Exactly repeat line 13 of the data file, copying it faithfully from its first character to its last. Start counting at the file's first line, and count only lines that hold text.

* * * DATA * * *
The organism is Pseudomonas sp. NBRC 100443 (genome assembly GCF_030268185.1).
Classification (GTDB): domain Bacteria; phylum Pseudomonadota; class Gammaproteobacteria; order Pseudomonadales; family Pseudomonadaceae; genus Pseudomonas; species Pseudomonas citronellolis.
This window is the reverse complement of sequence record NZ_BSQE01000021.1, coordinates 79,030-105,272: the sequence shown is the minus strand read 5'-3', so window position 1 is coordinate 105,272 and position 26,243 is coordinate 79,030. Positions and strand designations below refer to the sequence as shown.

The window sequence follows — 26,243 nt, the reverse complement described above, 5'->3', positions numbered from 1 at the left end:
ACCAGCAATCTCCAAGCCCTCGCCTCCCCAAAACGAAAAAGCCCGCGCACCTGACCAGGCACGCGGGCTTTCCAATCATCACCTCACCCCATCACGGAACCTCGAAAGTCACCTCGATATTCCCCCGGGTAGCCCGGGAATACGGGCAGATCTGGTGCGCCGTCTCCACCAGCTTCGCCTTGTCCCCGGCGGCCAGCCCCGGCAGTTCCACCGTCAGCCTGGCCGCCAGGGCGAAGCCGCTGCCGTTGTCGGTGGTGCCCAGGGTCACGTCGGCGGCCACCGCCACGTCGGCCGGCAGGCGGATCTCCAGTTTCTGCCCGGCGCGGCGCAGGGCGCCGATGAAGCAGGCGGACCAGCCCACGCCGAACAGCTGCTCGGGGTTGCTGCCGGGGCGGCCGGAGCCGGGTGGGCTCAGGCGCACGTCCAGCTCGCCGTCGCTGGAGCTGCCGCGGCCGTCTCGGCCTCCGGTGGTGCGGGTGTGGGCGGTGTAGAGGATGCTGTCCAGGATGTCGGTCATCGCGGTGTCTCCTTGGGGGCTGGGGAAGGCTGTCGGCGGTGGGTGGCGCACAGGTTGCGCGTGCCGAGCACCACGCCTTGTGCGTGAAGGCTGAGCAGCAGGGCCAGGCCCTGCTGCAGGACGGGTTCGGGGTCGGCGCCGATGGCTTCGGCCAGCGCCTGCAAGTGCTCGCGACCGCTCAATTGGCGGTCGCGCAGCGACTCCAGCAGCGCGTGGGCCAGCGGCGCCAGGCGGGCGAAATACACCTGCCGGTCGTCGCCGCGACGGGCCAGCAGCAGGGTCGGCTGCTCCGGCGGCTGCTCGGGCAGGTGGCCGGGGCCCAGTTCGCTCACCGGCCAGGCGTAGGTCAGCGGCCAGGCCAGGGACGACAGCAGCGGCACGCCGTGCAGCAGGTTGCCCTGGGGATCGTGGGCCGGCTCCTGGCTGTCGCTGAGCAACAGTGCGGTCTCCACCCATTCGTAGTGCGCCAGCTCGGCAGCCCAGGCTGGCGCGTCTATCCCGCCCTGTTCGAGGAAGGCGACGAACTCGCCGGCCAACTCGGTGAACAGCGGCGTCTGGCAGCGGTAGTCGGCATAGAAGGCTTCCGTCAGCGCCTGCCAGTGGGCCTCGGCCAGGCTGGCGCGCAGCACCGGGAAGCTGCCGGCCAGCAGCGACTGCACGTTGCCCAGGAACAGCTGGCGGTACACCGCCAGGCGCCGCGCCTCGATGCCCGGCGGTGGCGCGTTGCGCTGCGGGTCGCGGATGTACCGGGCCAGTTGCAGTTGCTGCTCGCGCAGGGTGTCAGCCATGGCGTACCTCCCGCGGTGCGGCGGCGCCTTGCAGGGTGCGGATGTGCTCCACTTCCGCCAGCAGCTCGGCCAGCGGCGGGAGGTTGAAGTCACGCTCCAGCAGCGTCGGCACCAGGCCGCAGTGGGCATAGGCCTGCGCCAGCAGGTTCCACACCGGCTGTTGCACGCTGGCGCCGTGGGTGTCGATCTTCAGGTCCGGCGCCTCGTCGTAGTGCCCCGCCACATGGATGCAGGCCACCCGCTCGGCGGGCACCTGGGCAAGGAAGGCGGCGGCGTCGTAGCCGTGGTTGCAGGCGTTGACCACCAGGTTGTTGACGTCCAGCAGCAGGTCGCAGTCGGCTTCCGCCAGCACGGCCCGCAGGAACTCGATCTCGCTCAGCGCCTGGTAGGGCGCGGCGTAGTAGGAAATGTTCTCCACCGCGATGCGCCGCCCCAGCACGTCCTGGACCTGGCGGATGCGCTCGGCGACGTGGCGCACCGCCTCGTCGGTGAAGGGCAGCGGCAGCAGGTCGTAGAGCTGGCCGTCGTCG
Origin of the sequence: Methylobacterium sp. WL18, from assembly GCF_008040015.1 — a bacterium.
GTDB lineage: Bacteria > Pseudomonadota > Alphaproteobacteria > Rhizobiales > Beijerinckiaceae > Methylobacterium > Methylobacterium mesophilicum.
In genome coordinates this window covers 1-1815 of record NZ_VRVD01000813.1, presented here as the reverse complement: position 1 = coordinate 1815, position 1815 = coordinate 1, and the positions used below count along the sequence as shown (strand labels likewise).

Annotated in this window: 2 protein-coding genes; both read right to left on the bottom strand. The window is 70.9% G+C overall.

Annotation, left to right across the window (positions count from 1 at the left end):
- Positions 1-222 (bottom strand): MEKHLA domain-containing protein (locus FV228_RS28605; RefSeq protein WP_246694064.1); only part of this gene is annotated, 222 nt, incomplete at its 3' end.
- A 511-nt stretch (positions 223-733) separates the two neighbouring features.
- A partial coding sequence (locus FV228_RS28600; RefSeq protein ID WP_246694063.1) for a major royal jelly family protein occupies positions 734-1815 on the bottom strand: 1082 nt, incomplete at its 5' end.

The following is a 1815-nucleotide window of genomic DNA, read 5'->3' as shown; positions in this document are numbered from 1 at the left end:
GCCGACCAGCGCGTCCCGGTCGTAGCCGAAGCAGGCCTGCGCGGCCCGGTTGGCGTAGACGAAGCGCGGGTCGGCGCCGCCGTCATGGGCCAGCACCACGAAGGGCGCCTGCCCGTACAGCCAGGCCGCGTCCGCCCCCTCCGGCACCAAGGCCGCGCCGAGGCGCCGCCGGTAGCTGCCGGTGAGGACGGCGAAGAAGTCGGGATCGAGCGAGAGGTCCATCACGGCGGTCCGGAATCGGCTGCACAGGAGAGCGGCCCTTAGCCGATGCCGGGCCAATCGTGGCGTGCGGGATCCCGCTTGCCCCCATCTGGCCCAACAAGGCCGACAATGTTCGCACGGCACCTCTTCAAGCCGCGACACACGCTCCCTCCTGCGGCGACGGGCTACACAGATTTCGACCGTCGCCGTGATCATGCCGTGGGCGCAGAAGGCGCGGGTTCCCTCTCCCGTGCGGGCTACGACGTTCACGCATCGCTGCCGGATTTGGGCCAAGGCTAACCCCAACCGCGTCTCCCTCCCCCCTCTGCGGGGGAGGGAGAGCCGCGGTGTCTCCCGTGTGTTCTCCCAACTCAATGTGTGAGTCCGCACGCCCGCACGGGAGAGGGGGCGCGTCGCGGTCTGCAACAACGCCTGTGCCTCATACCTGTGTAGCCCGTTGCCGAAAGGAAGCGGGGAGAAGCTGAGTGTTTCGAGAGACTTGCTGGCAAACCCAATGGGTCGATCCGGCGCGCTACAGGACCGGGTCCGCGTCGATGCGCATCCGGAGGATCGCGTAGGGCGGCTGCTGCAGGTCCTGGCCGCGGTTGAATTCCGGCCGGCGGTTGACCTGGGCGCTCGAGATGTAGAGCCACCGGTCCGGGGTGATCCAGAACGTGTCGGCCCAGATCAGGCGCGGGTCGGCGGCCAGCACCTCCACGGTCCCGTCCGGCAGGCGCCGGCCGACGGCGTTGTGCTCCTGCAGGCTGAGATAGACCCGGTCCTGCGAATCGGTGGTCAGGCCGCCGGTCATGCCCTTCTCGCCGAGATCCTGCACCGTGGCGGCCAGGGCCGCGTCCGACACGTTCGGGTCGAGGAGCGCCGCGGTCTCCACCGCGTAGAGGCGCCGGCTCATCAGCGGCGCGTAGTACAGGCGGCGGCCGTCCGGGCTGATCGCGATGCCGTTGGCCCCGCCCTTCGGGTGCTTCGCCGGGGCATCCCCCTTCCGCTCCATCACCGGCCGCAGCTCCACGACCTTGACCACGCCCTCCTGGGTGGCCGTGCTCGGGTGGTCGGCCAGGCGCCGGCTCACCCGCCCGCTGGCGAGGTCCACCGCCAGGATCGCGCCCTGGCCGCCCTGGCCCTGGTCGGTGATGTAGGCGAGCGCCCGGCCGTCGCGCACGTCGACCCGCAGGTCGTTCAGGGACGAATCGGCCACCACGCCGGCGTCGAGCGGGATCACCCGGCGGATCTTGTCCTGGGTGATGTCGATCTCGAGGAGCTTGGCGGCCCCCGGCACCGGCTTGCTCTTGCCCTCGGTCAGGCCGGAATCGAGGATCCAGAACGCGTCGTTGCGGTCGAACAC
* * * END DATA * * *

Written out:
- A partial coding sequence (locus FV228_RS28600; RefSeq protein ID WP_246694063.1) for a major royal jelly family protein occupies positions 734-1815 on the bottom strand: 1082 nt, incomplete at its 5' end.